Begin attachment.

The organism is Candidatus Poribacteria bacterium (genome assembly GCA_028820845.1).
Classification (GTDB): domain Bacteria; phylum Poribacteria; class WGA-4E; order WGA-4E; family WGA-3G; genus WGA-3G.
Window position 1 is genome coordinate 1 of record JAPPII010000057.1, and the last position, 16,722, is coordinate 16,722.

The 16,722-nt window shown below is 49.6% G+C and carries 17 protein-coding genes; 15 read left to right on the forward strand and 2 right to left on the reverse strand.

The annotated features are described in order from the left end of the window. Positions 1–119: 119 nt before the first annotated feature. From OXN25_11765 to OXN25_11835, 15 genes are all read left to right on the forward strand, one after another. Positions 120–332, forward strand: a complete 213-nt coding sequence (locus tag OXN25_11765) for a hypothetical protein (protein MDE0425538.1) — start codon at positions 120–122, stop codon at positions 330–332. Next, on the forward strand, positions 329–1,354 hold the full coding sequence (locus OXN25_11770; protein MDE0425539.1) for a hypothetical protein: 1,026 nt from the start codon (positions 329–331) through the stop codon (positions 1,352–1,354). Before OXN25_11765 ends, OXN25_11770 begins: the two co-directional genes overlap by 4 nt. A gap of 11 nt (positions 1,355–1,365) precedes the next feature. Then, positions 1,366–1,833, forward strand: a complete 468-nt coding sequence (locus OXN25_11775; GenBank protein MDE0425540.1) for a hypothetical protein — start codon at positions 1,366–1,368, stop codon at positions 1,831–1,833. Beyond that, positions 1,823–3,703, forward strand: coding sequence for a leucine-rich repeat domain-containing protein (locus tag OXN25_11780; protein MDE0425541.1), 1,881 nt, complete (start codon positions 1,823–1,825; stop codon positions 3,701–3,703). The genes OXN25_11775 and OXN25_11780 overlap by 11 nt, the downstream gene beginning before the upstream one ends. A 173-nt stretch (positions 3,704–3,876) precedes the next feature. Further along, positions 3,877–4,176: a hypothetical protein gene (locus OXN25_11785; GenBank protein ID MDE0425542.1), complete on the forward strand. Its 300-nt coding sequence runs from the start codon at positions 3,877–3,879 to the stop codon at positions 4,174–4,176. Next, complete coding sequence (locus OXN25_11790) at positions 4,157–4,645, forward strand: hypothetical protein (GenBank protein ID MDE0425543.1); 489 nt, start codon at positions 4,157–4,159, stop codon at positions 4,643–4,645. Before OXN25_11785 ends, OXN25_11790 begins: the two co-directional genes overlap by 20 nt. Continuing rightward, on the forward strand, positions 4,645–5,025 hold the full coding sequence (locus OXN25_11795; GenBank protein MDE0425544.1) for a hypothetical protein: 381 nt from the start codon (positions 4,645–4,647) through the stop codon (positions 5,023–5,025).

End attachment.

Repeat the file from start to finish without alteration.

The organism is Candidatus Poribacteria bacterium (genome assembly GCA_028820845.1).
Classification (GTDB): domain Bacteria; phylum Poribacteria; class WGA-4E; order WGA-4E; family WGA-3G; genus WGA-3G.
Window position 1 is genome coordinate 1 of record JAPPII010000057.1, and the last position, 16,722, is coordinate 16,722.

The 16,722-nt window shown below is 49.6% G+C and carries 17 protein-coding genes; 15 read left to right on the forward strand and 2 right to left on the reverse strand.

The annotated features are described in order from the left end of the window. Positions 1–119: 119 nt before the first annotated feature. From OXN25_11765 to OXN25_11835, 15 genes are all read left to right on the forward strand, one after another. Positions 120–332, forward strand: a complete 213-nt coding sequence (locus tag OXN25_11765) for a hypothetical protein (protein MDE0425538.1) — start codon at positions 120–122, stop codon at positions 330–332. Next, on the forward strand, positions 329–1,354 hold the full coding sequence (locus OXN25_11770; protein MDE0425539.1) for a hypothetical protein: 1,026 nt from the start codon (positions 329–331) through the stop codon (positions 1,352–1,354). Before OXN25_11765 ends, OXN25_11770 begins: the two co-directional genes overlap by 4 nt. A gap of 11 nt (positions 1,355–1,365) precedes the next feature. Then, positions 1,366–1,833, forward strand: a complete 468-nt coding sequence (locus OXN25_11775; GenBank protein MDE0425540.1) for a hypothetical protein — start codon at positions 1,366–1,368, stop codon at positions 1,831–1,833. Beyond that, positions 1,823–3,703, forward strand: coding sequence for a leucine-rich repeat domain-containing protein (locus tag OXN25_11780; protein MDE0425541.1), 1,881 nt, complete (start codon positions 1,823–1,825; stop codon positions 3,701–3,703). The genes OXN25_11775 and OXN25_11780 overlap by 11 nt, the downstream gene beginning before the upstream one ends. A 173-nt stretch (positions 3,704–3,876) precedes the next feature. Further along, positions 3,877–4,176: a hypothetical protein gene (locus OXN25_11785; GenBank protein ID MDE0425542.1), complete on the forward strand. Its 300-nt coding sequence runs from the start codon at positions 3,877–3,879 to the stop codon at positions 4,174–4,176. Next, complete coding sequence (locus OXN25_11790) at positions 4,157–4,645, forward strand: hypothetical protein (GenBank protein ID MDE0425543.1); 489 nt, start codon at positions 4,157–4,159, stop codon at positions 4,643–4,645. Before OXN25_11785 ends, OXN25_11790 begins: the two co-directional genes overlap by 20 nt. Continuing rightward, on the forward strand, positions 4,645–5,025 hold the full coding sequence (locus OXN25_11795; GenBank protein MDE0425544.1) for a hypothetical protein: 381 nt from the start codon (positions 4,645–4,647) through the stop codon (positions 5,023–5,025).